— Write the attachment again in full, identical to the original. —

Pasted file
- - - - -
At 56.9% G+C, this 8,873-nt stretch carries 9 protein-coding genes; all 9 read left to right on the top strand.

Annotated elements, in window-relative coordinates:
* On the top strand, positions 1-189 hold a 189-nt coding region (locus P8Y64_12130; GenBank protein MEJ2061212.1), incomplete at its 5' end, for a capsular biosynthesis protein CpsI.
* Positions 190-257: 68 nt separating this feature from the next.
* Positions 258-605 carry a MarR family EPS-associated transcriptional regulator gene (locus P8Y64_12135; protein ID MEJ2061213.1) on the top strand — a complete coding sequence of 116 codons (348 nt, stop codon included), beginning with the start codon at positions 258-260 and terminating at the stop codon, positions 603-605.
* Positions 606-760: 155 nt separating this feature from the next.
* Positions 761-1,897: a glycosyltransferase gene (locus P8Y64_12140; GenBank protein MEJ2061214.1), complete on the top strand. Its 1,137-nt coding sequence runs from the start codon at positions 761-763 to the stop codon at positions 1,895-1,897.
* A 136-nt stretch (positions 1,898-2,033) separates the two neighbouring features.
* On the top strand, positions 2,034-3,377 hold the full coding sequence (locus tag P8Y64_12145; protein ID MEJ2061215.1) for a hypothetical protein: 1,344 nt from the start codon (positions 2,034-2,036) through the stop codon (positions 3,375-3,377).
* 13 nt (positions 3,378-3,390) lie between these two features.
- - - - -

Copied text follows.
At 56.9% G+C, this 8,873-nt stretch carries 9 protein-coding genes; all 9 read left to right on the top strand.

Annotated elements, in window-relative coordinates:
* On the top strand, positions 1-189 hold a 189-nt coding region (locus P8Y64_12130; GenBank protein MEJ2061212.1), incomplete at its 5' end, for a capsular biosynthesis protein CpsI.
* Positions 190-257: 68 nt separating this feature from the next.
* Positions 258-605 carry a MarR family EPS-associated transcriptional regulator gene (locus P8Y64_12135; protein ID MEJ2061213.1) on the top strand — a complete coding sequence of 116 codons (348 nt, stop codon included), beginning with the start codon at positions 258-260 and terminating at the stop codon, positions 603-605.
* Positions 606-760: 155 nt separating this feature from the next.
* Positions 761-1,897: a glycosyltransferase gene (locus P8Y64_12140; GenBank protein MEJ2061214.1), complete on the top strand. Its 1,137-nt coding sequence runs from the start codon at positions 761-763 to the stop codon at positions 1,895-1,897.
* A 136-nt stretch (positions 1,898-2,033) separates the two neighbouring features.
* On the top strand, positions 2,034-3,377 hold the full coding sequence (locus tag P8Y64_12145; protein ID MEJ2061215.1) for a hypothetical protein: 1,344 nt from the start codon (positions 2,034-2,036) through the stop codon (positions 3,375-3,377).
* 13 nt (positions 3,378-3,390) lie between these two features.